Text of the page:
The financial markets look undecided since mid-January: a rise then a fall, again and again. The same is true about the many comments that fill the press and the stock market and financial information sites.
One day, it’s a star banker who explains to you on Bloomberg that everything is fine and that there is nothing to fear. The next day, it’s a hedge fund manager who tells you on CNBC that the crash is coming and that he has a good strategy to survive and even profit from it.
In short, since US President Donald Trump decided to change the rules of the game and challenge the general liberalization of trade, stock markets do not know what direction to take and opt for a range whose support has not yet been broken like the Dow Jones Industrial Average Index (DJIA) oscillating between 23,560 points and 25,830 points.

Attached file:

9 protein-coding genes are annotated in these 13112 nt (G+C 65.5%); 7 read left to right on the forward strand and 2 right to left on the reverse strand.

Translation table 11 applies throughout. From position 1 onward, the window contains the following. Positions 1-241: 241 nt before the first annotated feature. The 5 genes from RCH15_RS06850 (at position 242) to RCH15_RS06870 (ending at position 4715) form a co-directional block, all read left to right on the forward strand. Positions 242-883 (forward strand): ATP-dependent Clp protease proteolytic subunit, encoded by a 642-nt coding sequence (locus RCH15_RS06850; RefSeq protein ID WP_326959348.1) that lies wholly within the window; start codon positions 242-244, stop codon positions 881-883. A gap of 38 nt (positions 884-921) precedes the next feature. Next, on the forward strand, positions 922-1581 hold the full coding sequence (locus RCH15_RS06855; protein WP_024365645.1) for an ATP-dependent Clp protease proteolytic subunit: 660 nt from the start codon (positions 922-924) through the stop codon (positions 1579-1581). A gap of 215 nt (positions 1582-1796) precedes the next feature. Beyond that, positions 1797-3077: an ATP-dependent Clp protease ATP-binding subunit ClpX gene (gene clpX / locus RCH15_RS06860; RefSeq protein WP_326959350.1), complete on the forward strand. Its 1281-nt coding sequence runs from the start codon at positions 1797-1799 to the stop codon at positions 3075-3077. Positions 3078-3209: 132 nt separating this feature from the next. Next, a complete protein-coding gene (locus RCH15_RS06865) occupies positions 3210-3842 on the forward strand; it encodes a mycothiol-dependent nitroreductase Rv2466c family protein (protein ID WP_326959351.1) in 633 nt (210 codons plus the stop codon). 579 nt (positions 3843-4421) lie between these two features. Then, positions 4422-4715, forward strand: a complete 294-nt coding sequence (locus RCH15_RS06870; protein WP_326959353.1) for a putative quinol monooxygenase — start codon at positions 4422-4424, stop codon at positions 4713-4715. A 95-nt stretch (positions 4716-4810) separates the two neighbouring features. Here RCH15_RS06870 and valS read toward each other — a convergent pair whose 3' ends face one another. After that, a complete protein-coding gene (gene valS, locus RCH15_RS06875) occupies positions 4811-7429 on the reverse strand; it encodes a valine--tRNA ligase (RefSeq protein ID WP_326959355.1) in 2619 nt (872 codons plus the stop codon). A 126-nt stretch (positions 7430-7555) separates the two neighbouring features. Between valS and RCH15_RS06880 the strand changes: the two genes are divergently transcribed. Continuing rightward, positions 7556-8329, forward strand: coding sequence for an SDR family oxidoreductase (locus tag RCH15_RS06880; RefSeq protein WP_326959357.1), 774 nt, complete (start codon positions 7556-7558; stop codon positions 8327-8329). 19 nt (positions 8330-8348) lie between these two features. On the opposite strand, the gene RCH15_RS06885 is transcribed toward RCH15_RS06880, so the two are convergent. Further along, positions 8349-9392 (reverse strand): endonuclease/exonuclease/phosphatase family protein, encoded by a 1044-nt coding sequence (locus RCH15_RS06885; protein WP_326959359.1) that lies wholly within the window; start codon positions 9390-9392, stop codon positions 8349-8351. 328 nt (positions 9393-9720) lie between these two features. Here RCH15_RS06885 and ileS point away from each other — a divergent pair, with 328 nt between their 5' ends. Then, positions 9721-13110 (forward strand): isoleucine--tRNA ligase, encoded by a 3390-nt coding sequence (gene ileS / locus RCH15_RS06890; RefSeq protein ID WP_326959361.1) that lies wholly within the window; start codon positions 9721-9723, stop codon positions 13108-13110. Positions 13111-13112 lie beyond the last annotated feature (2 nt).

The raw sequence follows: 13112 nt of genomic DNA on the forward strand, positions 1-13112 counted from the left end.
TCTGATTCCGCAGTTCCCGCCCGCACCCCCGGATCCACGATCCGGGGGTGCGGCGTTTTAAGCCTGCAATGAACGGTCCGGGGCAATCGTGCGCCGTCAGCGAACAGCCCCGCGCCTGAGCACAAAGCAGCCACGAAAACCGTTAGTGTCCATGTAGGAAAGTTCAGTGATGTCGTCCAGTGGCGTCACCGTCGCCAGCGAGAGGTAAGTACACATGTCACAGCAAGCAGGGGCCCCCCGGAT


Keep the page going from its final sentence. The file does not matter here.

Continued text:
There appears to be two different types of actors. On the one hand, manufacturers who feel that the United States has the least to lose in the event of a worsening of trade tensions.
According to Alicia Levine, Head of Global Investment Strategy at BNY Mellon Investment Management, quoted by Barron’s, “exports of goods and services account for 12% of U.S. gross domestic product (GDP), compared to 20% of GDP in China and 47% in Europe (based on eurozone economies).” On the other hand, financiers who would enjoy a sudden jump of the VIX as Goldman Sachs did in February 2018.
Meanwhile, if the rally has clearly calmed down since the beginning of the year, the stock indices remain at a very high level despite the tensions.